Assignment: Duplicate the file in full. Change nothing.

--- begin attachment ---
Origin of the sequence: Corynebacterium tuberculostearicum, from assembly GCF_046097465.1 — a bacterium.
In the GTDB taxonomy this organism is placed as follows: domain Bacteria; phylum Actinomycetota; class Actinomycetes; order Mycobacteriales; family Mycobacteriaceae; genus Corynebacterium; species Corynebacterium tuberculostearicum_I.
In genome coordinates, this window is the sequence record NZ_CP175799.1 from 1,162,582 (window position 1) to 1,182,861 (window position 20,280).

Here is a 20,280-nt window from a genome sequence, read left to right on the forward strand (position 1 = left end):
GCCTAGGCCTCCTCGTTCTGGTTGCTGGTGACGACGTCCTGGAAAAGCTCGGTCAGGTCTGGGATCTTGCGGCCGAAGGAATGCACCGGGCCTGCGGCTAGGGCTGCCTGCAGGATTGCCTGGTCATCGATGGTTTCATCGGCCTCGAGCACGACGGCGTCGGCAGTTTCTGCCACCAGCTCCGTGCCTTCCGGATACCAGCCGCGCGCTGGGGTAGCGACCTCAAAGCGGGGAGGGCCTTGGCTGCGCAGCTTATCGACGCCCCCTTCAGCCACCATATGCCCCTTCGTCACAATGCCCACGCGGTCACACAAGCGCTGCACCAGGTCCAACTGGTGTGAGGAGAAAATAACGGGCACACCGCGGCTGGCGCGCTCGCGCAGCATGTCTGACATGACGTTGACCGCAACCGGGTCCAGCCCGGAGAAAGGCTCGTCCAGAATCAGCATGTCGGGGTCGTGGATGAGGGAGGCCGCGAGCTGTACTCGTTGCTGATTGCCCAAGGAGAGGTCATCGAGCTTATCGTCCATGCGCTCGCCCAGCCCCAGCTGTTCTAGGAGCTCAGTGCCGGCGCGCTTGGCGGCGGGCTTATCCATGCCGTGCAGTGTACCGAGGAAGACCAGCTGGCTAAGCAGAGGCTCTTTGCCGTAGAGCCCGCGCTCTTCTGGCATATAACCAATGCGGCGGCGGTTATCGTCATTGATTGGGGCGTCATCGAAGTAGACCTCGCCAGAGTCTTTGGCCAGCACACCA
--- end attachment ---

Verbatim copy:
Origin of the sequence: Corynebacterium tuberculostearicum, from assembly GCF_046097465.1 — a bacterium.
In the GTDB taxonomy this organism is placed as follows: domain Bacteria; phylum Actinomycetota; class Actinomycetes; order Mycobacteriales; family Mycobacteriaceae; genus Corynebacterium; species Corynebacterium tuberculostearicum_I.
In genome coordinates, this window is the sequence record NZ_CP175799.1 from 1,162,582 (window position 1) to 1,182,861 (window position 20,280).

Here is a 20,280-nt window from a genome sequence, read left to right on the forward strand (position 1 = left end):
GCCTAGGCCTCCTCGTTCTGGTTGCTGGTGACGACGTCCTGGAAAAGCTCGGTCAGGTCTGGGATCTTGCGGCCGAAGGAATGCACCGGGCCTGCGGCTAGGGCTGCCTGCAGGATTGCCTGGTCATCGATGGTTTCATCGGCCTCGAGCACGACGGCGTCGGCAGTTTCTGCCACCAGCTCCGTGCCTTCCGGATACCAGCCGCGCGCTGGGGTAGCGACCTCAAAGCGGGGAGGGCCTTGGCTGCGCAGCTTATCGACGCCCCCTTCAGCCACCATATGCCCCTTCGTCACAATGCCCACGCGGTCACACAAGCGCTGCACCAGGTCCAACTGGTGTGAGGAGAAAATAACGGGCACACCGCGGCTGGCGCGCTCGCGCAGCATGTCTGACATGACGTTGACCGCAACCGGGTCCAGCCCGGAGAAAGGCTCGTCCAGAATCAGCATGTCGGGGTCGTGGATGAGGGAGGCCGCGAGCTGTACTCGTTGCTGATTGCCCAAGGAGAGGTCATCGAGCTTATCGTCCATGCGCTCGCCCAGCCCCAGCTGTTCTAGGAGCTCAGTGCCGGCGCGCTTGGCGGCGGGCTTATCCATGCCGTGCAGTGTACCGAGGAAGACCAGCTGGCTAAGCAGAGGCTCTTTGCCGTAGAGCCCGCGCTCTTCTGGCATATAACCAATGCGGCGGCGGTTATCGTCATTGATTGGGGCGTCATCGAAGTAGACCTCGCCAGAGTCTTTGGCCAGCACACCA